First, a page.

Sepsis

Each year hundreds of thousands of people in the UK contract sepsis. According to the UK Sepsis Trust sepsis claims the lives of 52,000 people in the UK. Sepsis kills and disables more people in the UK each year than breast, bowel and prostate cancer combined, but with early diagnosis sepsis is treatable.

Sepsis (also referred to as septicaemia or blood poisoning) is a rare but very serious complication of infection where the body’s response to infection causes injury to its own tissues and organs. The infection that causes the response can be bacterial or viral. Often it starts with pneumonia, influenza (flu) or an infection in the skin, lungs, urinary tract or abdominal organs.

a heart monitor reading. Sepsis.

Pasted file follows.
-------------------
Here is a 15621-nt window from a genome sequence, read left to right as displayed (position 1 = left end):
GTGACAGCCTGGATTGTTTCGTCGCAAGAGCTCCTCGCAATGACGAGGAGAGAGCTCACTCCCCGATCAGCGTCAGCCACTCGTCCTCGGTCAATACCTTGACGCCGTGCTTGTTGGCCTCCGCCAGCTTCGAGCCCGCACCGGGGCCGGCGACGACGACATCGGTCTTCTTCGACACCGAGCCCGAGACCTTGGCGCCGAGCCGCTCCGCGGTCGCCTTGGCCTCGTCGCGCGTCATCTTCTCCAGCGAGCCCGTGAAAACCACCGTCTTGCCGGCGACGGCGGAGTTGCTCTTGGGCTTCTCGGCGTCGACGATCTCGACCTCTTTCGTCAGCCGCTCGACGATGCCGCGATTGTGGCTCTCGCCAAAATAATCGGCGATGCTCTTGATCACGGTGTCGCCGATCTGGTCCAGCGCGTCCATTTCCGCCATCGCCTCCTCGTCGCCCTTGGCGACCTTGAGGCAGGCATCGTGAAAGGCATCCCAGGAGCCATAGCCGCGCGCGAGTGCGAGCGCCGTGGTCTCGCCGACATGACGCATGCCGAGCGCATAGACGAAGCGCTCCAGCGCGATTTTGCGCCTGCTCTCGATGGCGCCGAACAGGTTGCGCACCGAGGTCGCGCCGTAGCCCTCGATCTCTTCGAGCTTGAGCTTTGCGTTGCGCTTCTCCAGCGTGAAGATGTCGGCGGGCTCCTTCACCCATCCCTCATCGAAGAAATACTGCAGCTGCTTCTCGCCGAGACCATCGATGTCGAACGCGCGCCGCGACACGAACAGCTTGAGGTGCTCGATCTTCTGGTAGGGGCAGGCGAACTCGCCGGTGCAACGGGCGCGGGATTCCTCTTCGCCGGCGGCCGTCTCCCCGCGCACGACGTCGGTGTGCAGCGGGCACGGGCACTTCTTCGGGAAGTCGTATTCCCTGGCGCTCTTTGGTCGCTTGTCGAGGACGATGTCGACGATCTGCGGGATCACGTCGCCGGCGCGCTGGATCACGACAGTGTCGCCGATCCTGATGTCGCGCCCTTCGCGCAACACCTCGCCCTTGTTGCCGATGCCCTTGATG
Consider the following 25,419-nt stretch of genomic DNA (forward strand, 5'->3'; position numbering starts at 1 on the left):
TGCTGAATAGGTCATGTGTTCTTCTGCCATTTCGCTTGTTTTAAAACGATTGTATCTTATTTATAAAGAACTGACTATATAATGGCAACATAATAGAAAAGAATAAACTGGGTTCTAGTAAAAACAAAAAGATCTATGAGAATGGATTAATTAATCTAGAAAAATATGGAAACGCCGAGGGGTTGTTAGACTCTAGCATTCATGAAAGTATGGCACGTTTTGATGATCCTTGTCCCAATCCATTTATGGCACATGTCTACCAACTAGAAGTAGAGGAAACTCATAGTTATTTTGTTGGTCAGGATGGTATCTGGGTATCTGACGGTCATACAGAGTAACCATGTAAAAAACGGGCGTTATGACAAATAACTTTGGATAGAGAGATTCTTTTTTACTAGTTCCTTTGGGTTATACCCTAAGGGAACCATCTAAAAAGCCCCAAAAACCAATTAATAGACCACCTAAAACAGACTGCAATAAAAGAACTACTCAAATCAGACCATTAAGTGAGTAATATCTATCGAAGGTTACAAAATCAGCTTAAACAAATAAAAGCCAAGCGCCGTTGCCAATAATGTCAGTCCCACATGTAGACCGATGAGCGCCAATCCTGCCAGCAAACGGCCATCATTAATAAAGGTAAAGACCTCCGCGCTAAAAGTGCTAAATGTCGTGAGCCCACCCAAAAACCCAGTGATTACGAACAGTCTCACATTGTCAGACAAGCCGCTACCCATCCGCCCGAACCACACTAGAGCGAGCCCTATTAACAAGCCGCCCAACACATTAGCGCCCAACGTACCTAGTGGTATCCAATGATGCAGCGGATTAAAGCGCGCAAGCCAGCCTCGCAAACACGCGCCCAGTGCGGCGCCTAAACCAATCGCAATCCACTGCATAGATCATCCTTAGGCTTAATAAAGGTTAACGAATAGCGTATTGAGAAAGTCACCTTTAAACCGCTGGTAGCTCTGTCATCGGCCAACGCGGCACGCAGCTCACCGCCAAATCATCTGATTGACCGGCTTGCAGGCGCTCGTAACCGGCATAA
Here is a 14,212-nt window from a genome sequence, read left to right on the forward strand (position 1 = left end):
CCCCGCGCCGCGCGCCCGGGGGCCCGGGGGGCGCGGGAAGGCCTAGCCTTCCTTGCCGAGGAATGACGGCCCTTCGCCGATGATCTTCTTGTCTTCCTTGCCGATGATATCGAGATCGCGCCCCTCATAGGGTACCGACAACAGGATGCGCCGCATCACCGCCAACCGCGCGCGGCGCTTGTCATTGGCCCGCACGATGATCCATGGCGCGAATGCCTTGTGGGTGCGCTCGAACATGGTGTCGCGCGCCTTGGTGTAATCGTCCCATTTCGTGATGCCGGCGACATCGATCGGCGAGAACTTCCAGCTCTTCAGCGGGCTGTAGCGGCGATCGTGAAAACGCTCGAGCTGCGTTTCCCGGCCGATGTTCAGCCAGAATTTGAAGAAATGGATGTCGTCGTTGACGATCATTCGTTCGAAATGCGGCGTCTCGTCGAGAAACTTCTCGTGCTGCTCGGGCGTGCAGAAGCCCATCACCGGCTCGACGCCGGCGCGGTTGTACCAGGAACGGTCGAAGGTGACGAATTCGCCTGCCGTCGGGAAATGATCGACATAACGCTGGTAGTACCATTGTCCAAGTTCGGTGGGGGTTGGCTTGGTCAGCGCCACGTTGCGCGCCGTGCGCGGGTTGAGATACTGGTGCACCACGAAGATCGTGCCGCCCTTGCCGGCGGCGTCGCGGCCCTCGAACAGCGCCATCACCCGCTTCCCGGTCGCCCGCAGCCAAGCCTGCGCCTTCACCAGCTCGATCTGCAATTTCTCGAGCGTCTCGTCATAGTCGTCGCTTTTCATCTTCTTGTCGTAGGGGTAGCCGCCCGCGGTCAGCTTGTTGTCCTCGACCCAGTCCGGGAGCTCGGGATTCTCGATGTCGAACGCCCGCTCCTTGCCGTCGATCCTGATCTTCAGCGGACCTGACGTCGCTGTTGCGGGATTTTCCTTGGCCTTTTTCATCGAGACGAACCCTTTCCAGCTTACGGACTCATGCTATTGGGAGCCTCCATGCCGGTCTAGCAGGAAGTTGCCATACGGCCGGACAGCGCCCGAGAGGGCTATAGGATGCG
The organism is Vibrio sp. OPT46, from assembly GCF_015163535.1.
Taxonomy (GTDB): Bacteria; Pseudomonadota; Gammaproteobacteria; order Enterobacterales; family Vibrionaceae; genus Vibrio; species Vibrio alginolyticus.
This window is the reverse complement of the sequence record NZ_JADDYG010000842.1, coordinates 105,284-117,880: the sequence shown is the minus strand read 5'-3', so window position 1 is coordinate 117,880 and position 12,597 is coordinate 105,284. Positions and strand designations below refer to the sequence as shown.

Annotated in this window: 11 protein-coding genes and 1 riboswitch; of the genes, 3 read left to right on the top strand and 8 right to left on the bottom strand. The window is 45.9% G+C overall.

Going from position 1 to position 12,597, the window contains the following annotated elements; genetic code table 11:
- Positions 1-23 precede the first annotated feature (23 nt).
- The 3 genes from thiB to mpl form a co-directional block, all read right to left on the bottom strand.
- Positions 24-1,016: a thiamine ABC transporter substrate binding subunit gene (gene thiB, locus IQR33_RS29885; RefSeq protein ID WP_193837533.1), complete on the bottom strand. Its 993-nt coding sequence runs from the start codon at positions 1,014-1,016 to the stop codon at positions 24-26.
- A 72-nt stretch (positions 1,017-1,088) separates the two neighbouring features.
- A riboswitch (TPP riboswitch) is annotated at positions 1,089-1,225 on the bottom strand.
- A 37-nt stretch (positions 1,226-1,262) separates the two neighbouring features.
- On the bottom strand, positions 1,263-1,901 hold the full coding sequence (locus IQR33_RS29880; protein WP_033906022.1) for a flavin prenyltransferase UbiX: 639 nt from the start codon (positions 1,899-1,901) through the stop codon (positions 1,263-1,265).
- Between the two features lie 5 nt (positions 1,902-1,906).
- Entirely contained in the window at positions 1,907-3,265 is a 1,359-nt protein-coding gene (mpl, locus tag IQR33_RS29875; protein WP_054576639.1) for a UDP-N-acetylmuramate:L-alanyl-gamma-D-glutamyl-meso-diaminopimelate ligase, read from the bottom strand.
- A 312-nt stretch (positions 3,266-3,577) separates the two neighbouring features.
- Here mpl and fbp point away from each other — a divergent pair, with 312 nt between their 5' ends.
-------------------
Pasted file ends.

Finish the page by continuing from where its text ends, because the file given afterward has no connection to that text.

The key to successful treatment and preventing avoidable deaths from sepsis is early diagnosis. Recognising the signs and symptoms of sepsis can be difficult as there is no single sign and symptoms vary between adults and children. Symptoms of sepsis can be mistaken for influenza, gastroenteritis or a chest or urinary infection.

Symptoms of sepsis in adults

  • Slurred speech or confusion
  • Extreme shivering or muscle pain
  • Passing no urine in 1 day (24 hours)
  • Severe breathlessness
  • It feels like you are going to die
  • Skin is mottled or discoloured

Symptoms of sepsis in children

A child may have sepsis if he or she:

  • Is breathing very fast
  • Has a ‘fit’ or convulsion
  • Looks mottled, bluish, or pale
  • Has a rash that does not fade when you press it
  • Is very lethargic or difficult to wake
  • Feels abnormally cold to touch